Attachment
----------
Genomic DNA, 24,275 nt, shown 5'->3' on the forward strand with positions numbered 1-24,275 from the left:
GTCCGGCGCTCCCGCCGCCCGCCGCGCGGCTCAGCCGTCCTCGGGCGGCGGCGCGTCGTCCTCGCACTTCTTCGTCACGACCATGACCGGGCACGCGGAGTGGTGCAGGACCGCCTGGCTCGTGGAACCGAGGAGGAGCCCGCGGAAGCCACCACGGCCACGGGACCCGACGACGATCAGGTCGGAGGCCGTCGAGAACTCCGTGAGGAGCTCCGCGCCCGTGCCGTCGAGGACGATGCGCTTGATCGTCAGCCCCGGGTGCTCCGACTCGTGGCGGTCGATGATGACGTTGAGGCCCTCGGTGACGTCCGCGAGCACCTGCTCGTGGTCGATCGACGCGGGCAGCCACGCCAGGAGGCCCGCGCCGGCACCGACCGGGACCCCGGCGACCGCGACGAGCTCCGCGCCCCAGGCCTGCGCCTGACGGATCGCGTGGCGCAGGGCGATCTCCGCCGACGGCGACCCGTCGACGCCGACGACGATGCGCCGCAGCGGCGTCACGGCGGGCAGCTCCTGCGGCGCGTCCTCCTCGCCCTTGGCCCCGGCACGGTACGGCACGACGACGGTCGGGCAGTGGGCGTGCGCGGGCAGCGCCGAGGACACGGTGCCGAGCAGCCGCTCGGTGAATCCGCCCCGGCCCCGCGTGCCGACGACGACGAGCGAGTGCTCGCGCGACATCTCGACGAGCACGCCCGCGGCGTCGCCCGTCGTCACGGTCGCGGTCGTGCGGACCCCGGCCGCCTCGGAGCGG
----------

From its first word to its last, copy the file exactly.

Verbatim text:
Genomic DNA, 24,275 nt, shown 5'->3' on the forward strand with positions numbered 1-24,275 from the left:
GTCCGGCGCTCCCGCCGCCCGCCGCGCGGCTCAGCCGTCCTCGGGCGGCGGCGCGTCGTCCTCGCACTTCTTCGTCACGACCATGACCGGGCACGCGGAGTGGTGCAGGACCGCCTGGCTCGTGGAACCGAGGAGGAGCCCGCGGAAGCCACCACGGCCACGGGACCCGACGACGATCAGGTCGGAGGCCGTCGAGAACTCCGTGAGGAGCTCCGCGCCCGTGCCGTCGAGGACGATGCGCTTGATCGTCAGCCCCGGGTGCTCCGACTCGTGGCGGTCGATGATGACGTTGAGGCCCTCGGTGACGTCCGCGAGCACCTGCTCGTGGTCGATCGACGCGGGCAGCCACGCCAGGAGGCCCGCGCCGGCACCGACCGGGACCCCGGCGACCGCGACGAGCTCCGCGCCCCAGGCCTGCGCCTGACGGATCGCGTGGCGCAGGGCGATCTCCGCCGACGGCGACCCGTCGACGCCGACGACGATGCGCCGCAGCGGCGTCACGGCGGGCAGCTCCTGCGGCGCGTCCTCCTCGCCCTTGGCCCCGGCACGGTACGGCACGACGACGGTCGGGCAGTGGGCGTGCGCGGGCAGCGCCGAGGACACGGTGCCGAGCAGCCGCTCGGTGAATCCGCCCCGGCCCCGCGTGCCGACGACGACGAGCGAGTGCTCGCGCGACATCTCGACGAGCACGCCCGCGGCGTCGCCCGTCGTCACGGTCGCGGTCGTGCGGACCCCGGCCGCCTCGGAGCGG